“The year in the UK and the time spent in the US research lab during my PhD were very influential on my later developments,” says Dr Graefe-Mody. “I was part of a highly diverse group of fellow students from all over the world. I liked the mix of cultures, genders, perspectives on the world which I found interesting, sometimes challenging, but always inspiring. But especially when it came down to working together I felt the value of a diverse team: we were coming from different educational systems and had a different training at school, including different approaches to problem solving. For example, my fellow students from India had a strong mathematical focus in their school education and had solved the problems we were given before others had finished the problem statement. German students had received a much more intense training in chemical structures of pharmaceuticals compared to others, so everybody brought a distinct expertise and skill set to the table. At that point, I decided that I would want to work in a global function, and that I wanted to keep this momentum in my professional career after I finished my PhD”. In her initial role as team member in the global medical team, Boehringer Ingelheim has offered her this opportunity. Now, Dr Graefe-Mody is herself in a position to build diverse teams.

 

Diversity as a business imperative

 

“For our business, such a mix of skills, imagination, and different ways to approach challenges is crucial. The value of our products is driven by innovation, and at this early stage of drug development that my team is involved in, you need a visionary and creative mindset to imagine what our customers around the world may value in about five to ten years from now. So, naturally, you want to have a good representation of key regions also in your global teams.” And drug development itself is a fairly complex topic. “Based on my previous experiences, I am convinced that highly diverse teams will be our key to innovation and to mastering the challenges ahead of us. We aim to bring value to patients, society, and healthcare through innovation. And innovation is driven by diversity of thinking.” Besides, a diverse team creates an inspiring and stimulating workplace, and attracts talents to join, or stay, with Boehringer Ingelheim.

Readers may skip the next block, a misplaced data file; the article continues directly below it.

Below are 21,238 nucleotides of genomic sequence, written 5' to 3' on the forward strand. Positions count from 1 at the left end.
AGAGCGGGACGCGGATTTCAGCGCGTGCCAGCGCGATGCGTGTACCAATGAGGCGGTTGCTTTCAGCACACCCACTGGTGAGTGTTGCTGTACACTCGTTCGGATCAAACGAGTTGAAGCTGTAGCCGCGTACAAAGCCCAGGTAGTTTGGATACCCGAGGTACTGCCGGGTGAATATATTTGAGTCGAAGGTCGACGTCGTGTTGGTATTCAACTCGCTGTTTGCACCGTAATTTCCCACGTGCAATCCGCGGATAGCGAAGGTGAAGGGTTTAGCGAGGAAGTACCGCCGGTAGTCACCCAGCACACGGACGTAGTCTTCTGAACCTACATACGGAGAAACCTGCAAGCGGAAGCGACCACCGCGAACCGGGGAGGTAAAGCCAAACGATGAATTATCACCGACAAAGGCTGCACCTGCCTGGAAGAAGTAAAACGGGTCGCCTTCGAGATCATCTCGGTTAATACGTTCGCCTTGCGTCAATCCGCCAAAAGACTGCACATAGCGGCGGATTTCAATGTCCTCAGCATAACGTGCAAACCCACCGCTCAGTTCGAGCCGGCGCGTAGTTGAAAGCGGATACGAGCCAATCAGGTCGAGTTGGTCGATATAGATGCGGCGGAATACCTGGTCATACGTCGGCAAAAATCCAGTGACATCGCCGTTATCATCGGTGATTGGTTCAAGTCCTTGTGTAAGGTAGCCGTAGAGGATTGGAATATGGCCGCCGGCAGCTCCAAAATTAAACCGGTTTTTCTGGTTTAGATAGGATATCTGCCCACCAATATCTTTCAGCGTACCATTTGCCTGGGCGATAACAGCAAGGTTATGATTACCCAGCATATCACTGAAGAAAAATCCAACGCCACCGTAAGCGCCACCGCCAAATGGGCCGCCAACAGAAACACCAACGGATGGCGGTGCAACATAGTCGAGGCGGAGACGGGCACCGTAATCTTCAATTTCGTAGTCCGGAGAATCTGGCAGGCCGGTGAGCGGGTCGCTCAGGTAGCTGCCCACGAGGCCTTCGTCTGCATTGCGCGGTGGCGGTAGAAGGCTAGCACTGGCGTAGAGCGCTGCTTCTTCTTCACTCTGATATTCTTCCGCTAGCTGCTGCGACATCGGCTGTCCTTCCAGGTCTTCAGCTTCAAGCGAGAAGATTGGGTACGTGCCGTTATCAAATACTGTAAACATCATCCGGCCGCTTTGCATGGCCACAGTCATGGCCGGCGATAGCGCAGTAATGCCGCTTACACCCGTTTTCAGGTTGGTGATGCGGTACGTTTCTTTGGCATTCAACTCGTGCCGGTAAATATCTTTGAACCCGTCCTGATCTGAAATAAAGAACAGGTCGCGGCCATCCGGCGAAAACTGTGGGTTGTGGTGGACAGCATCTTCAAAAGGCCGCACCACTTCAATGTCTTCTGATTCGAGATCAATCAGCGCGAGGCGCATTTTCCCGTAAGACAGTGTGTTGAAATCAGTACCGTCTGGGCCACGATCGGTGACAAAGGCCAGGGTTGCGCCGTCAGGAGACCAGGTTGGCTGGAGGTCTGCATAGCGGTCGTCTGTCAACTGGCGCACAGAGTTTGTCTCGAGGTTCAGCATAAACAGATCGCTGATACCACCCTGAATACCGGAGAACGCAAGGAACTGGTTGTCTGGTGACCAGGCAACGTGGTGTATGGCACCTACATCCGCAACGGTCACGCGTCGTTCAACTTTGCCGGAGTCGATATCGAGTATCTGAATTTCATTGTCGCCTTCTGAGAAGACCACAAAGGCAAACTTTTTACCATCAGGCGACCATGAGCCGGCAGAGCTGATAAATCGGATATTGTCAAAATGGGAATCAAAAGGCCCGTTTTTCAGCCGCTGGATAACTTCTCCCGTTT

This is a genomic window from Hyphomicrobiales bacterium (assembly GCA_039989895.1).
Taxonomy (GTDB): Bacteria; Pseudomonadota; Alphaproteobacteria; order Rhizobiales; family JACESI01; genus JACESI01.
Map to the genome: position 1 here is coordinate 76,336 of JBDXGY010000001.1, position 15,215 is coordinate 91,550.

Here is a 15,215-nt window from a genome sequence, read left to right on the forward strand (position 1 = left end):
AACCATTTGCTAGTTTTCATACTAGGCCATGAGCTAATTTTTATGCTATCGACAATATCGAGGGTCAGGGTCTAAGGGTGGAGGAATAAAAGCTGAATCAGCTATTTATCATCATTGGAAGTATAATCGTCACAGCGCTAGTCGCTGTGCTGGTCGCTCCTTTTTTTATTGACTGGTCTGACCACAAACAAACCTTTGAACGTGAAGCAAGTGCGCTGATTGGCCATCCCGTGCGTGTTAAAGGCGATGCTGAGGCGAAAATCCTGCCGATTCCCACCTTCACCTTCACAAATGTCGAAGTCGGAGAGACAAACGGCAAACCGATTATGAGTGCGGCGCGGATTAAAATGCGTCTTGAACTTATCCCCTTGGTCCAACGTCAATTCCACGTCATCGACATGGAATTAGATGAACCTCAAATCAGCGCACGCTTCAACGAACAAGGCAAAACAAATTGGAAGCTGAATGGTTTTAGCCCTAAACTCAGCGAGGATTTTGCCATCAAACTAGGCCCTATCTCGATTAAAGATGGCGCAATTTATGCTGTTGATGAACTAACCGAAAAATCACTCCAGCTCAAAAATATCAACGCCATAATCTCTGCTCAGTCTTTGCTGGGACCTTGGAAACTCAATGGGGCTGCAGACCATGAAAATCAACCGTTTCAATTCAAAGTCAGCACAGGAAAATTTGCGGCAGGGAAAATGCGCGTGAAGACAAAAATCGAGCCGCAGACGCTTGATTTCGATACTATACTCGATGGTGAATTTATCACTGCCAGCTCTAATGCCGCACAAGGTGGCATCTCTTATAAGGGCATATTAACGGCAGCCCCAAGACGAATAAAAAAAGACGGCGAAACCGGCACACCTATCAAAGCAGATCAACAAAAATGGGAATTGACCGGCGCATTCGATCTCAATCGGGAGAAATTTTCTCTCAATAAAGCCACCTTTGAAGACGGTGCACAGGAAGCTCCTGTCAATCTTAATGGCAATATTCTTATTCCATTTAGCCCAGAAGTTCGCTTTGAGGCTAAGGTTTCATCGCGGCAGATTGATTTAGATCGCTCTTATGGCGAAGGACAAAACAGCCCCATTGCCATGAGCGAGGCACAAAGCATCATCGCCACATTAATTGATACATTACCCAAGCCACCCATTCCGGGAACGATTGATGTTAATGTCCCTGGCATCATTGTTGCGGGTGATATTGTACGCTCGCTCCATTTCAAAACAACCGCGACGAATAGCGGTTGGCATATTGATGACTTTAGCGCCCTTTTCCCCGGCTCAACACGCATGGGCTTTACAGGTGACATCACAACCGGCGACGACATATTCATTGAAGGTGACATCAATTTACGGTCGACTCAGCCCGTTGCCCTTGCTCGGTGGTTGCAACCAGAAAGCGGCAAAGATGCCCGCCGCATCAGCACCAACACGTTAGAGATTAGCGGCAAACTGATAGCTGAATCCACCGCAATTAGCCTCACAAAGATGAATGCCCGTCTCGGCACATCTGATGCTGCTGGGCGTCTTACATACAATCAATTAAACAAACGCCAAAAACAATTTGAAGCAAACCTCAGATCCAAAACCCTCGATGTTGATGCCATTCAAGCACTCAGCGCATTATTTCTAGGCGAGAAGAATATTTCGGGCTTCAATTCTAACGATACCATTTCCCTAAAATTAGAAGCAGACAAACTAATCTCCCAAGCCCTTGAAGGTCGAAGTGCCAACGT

Changing work-life models